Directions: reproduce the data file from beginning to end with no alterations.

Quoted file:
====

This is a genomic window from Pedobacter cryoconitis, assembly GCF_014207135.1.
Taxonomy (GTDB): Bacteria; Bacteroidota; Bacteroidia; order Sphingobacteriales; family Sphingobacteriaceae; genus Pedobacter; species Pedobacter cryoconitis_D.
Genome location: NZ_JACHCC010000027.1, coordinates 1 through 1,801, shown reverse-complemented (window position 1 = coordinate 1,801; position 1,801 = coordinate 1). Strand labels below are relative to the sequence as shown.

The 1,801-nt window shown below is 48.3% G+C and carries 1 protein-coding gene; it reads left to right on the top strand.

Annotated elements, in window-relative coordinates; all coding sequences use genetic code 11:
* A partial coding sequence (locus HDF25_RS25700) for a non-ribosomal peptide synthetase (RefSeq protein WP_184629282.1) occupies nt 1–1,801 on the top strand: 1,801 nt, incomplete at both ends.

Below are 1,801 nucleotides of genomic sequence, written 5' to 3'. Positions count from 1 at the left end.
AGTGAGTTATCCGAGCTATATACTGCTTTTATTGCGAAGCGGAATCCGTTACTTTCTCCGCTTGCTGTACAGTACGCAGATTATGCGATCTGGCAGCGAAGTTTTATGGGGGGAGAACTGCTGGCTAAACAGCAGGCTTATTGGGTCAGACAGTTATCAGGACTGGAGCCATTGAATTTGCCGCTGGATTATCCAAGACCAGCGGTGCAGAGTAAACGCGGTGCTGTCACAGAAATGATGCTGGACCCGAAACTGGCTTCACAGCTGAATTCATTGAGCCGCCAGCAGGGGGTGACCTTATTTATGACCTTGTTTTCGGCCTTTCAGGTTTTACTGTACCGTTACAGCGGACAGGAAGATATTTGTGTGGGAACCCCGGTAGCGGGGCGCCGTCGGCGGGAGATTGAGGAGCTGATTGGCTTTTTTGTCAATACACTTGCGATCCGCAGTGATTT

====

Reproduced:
This is a genomic window from Pedobacter cryoconitis, assembly GCF_014207135.1.
Taxonomy (GTDB): Bacteria; Bacteroidota; Bacteroidia; order Sphingobacteriales; family Sphingobacteriaceae; genus Pedobacter; species Pedobacter cryoconitis_D.
Genome location: NZ_JACHCC010000027.1, coordinates 1 through 1,801, shown reverse-complemented (window position 1 = coordinate 1,801; position 1,801 = coordinate 1). Strand labels below are relative to the sequence as shown.

The 1,801-nt window shown below is 48.3% G+C and carries 1 protein-coding gene; it reads left to right on the top strand.

Annotated elements, in window-relative coordinates; all coding sequences use genetic code 11:
* A partial coding sequence (locus HDF25_RS25700) for a non-ribosomal peptide synthetase (RefSeq protein WP_184629282.1) occupies nt 1–1,801 on the top strand: 1,801 nt, incomplete at both ends.

Below are 1,801 nucleotides of genomic sequence, written 5' to 3'. Positions count from 1 at the left end.
AGTGAGTTATCCGAGCTATATACTGCTTTTATTGCGAAGCGGAATCCGTTACTTTCTCCGCTTGCTGTACAGTACGCAGATTATGCGATCTGGCAGCGAAGTTTTATGGGGGGAGAACTGCTGGCTAAACAGCAGGCTTATTGGGTCAGACAGTTATCAGGACTGGAGCCATTGAATTTGCCGCTGGATTATCCAAGACCAGCGGTGCAGAGTAAACGCGGTGCTGTCACAGAAATGATGCTGGACCCGAAACTGGCTTCACAGCTGAATTCATTGAGCCGCCAGCAGGGGGTGACCTTATTTATGACCTTGTTTTCGGCCTTTCAGGTTTTACTGTACCGTTACAGCGGACAGGAAGATATTTGTGTGGGAACCCCGGTAGCGGGGCGCCGTCGGCGGGAGATTGAGGAGCTGATTGGCTTTTTTGTCAATACACTTGCGATCCGCAGTGATTT